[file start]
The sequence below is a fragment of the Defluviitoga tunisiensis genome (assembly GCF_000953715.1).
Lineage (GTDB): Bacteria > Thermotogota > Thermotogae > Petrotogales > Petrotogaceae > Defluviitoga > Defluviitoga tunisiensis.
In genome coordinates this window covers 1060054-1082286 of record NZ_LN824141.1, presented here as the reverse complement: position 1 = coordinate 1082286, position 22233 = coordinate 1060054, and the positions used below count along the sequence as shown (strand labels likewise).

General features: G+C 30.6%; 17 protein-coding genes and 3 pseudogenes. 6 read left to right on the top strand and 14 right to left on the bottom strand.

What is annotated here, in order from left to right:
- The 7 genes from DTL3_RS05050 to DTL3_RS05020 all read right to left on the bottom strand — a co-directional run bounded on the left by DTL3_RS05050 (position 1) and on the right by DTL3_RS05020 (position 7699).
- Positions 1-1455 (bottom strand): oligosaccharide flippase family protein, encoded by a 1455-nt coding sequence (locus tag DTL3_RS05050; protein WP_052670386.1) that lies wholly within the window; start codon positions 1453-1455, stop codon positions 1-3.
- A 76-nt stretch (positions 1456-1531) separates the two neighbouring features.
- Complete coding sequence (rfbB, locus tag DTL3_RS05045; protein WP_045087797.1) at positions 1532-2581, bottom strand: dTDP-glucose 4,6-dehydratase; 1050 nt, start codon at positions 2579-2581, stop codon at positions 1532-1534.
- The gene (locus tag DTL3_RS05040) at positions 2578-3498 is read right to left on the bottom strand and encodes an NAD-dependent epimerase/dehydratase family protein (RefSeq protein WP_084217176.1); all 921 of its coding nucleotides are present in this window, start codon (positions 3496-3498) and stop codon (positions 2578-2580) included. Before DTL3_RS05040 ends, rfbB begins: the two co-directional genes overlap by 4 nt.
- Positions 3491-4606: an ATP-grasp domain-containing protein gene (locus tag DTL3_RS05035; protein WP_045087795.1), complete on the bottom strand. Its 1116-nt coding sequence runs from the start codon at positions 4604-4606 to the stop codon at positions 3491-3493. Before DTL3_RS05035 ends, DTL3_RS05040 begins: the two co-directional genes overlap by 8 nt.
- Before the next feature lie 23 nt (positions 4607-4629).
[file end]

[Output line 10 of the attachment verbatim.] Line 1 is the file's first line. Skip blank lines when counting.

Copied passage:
- The gene (locus tag DTL3_RS05040) at positions 2578-3498 is read right to left on the bottom strand and encodes an NAD-dependent epimerase/dehydratase family protein (RefSeq protein WP_084217176.1); all 921 of its coding nucleotides are present in this window, start codon (positions 3496-3498) and stop codon (positions 2578-2580) included. Before DTL3_RS05040 ends, rfbB begins: the two co-directional genes overlap by 4 nt.